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The 20 Best Rihanna Singles

We took a look back through the singer’s catalogue of hits and picked her 20 best singles to date.

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Rihanna
Photo: Roc Nation


15. “Shut Up and Drive”

It borrows liberally from New Order’s “Blue Monday,” and features a break that sounds reminiscent of “Planet Rock.” With that electric guitar riff and that title, you’d think “Shut Up and Drive” would come harder than, well, “Hard.” But this song ain’t no drag race against Grace Jones’s “Sex Drive.” It’s more like a Sunday-afternoon trip to the candy shop, hanging out the passenger side of Barbie’s pink convertible with Jem and the Holograms in the tape deck. And you know what? That’s all it needed to be. Henderson


14. “Disturbia”

With its thrumming EDM production, devilishly catchy hook, and a music video layered with ostentatiously macabre costumes and set pieces, “Disturbia” all but provided the model for the event-single strategy Lady Gaga consistently relied on at her peak. Along with the more obvious reading of the singer’s struggle with her inner demons, there’s also a sly joke at the expense of the censors, literalizing their unfounded fears about “immoral” sexualized pop music by turning them into a cartoon grotesquery. That the track was written by Chris Brown can only spoil the joke so much. Mac


13. “What’s My Name?”

The first in a lengthy string of collaborations between Rihanna and Drake, 2010’s “What’s My Name?” is a sleek midtempo banger that pairs dreamy synths, swirling 808 snares, and subtle dancehall influences. Drake comes on strong right out of the gate, and Rihanna doesn’t miss a beat, countering the Canadian rapper’s geeky pickups with equal parts confidence and poise. Camp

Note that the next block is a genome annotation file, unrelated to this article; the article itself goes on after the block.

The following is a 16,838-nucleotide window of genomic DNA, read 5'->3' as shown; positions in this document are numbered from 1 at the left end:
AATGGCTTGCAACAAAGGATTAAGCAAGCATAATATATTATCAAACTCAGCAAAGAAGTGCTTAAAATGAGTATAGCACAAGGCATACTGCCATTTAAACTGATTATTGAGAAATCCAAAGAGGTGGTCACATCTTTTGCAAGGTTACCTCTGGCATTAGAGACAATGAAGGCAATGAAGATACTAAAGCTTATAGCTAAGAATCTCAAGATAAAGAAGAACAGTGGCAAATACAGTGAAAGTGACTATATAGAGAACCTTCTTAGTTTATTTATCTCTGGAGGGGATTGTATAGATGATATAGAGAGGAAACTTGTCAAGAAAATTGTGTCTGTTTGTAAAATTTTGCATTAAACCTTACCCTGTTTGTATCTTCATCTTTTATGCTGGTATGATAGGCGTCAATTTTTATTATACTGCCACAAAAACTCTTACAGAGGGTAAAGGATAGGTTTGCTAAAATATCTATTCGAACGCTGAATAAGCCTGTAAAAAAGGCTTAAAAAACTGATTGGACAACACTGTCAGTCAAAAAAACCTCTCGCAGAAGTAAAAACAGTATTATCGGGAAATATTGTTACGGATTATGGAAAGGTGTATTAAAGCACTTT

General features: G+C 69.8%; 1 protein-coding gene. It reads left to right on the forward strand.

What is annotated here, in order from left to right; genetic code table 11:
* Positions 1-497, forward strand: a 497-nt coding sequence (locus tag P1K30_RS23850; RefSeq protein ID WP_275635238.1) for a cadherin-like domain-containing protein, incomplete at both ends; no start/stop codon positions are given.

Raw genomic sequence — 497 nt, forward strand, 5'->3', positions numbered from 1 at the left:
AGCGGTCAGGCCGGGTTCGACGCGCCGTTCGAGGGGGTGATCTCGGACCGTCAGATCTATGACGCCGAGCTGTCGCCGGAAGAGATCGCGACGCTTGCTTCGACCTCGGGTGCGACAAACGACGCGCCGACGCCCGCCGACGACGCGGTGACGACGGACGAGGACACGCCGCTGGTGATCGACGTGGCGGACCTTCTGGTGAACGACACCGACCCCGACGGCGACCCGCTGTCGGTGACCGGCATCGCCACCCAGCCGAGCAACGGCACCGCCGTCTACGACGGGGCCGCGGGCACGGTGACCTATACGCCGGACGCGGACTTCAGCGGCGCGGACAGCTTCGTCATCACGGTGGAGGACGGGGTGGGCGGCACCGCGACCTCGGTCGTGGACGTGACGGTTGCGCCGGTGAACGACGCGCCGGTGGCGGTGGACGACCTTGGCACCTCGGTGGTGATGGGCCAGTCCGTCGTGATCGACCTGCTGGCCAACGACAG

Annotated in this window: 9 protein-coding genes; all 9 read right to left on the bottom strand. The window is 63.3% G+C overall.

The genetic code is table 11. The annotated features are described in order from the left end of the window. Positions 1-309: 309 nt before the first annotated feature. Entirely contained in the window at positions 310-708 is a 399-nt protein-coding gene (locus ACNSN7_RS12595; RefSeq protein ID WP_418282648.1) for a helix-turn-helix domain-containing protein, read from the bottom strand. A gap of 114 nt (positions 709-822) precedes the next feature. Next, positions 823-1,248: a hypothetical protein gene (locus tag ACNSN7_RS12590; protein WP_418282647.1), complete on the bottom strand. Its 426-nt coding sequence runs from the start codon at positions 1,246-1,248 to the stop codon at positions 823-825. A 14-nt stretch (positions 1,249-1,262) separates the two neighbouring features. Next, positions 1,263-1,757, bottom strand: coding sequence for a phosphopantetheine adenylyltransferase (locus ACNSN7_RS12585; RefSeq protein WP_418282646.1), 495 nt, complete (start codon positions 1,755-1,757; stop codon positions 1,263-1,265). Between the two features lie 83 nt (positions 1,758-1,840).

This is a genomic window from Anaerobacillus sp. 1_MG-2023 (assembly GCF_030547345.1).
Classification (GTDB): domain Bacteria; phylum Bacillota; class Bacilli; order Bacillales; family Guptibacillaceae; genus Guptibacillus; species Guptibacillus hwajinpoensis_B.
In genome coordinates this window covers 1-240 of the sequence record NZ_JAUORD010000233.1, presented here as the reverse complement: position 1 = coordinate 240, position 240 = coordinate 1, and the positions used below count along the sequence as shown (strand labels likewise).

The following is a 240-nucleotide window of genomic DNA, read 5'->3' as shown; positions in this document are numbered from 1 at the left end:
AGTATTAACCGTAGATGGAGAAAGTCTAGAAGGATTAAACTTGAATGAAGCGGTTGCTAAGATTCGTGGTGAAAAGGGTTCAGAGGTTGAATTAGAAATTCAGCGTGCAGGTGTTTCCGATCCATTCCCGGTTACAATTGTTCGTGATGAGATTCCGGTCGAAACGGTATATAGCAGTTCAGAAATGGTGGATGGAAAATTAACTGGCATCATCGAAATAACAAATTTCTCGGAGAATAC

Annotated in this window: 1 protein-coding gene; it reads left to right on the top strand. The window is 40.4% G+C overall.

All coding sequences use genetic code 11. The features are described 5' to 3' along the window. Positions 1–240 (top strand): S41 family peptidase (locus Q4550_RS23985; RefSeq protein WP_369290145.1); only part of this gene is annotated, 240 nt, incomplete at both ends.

12. “Hard”

Merging hip-hop and rock wasn’t exactly a groundbreaking proposition in 2009, but “Hard” further cemented Rihanna’s reputation as pop’s premier genre-hopper. Created by the same team behind the singer’s smash “Umbrella,” the track seemed, at the time, like a bit of a retread, primarily due to its repetitive, monosyllabic hook. But while it’s only a minor hit in Rihanna’s catalogue, “Hard” is, per its title, an unrelenting declaration of power. Camp


11. “Where Have You Been”

It’s telling that “Where Have You Been” omits the implied question mark in its title. Rihanna isn’t so much asking as she is witnessing her own solitude. Like on “We Found Love,” she’s almost incidental to the song, repeating the same verse and refrain while Calvin Harris’s long instrumental passages comprise the most ecstatic parts of the track. The synth-happy chorus, in which Rihanna repeats the titular rhetorical question over and over, builds to a dubstep rave-up that’s connected by the track’s single most rapturous element: a drum fill that lasts no more than a mere second. Sal Cinquemani

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